Sideband peaks (nXSB) are those frequencies include those harmonic frequencies that are 1×, 2× or 3×, of the actual rotational speed of a shaft (not shown) of the bearing assembly 12. These peaks are significant because they are indicative of the contribution of the rotational speed of the bearing shaft. The FTSB peaks are those frequencies at one of the predetermined “rotational speeds” of the group of rolling elements connected within the bearing assembly.
Additional frequencies included in FIG. 6, include free floating sideband peaks are those sideband frequencies that are identified at frequencies within the vibrational spectrum that are not associated with any predetermined frequency characteristic of a bearing fault. The nX peaks include those predetermined frequencies that are identical to a harmonics of the rotational speed of the shaft of the bearing assembly 12.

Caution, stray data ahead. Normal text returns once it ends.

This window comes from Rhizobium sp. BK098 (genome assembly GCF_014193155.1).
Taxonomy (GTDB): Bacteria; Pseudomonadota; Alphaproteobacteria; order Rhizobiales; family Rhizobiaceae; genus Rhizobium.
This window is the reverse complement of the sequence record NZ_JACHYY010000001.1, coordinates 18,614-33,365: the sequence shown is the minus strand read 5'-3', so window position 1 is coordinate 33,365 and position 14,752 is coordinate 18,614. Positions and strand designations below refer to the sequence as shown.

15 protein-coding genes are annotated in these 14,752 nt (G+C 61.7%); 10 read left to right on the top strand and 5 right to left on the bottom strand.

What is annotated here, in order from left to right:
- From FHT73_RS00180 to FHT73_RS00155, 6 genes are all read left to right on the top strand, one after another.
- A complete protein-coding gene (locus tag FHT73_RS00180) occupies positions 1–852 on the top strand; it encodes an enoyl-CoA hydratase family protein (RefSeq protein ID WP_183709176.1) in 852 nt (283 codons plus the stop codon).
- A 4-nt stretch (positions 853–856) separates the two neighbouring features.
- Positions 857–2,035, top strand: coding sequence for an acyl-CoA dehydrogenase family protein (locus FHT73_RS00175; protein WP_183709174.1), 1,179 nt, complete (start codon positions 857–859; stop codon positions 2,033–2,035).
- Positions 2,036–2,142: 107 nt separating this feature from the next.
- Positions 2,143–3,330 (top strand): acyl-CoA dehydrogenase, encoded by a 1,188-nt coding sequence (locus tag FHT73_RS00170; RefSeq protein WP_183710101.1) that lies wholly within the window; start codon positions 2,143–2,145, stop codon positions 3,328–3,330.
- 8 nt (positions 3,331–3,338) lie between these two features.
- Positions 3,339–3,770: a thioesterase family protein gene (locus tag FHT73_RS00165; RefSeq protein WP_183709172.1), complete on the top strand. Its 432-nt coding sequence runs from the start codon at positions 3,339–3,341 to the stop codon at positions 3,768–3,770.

The reference to the overall amplitude (OA) is representative of an “operating” amplitude of the bearing assembly 12. The operating amplitude is detected using the vibrational analysis instrument and sensor 13, which automates the calculation the operating amplitude. The operating amplitude is then compared to the previously determined amplitude threshold (AT), and a penalty (V1) is assigned for exceeding the amplitude threshold.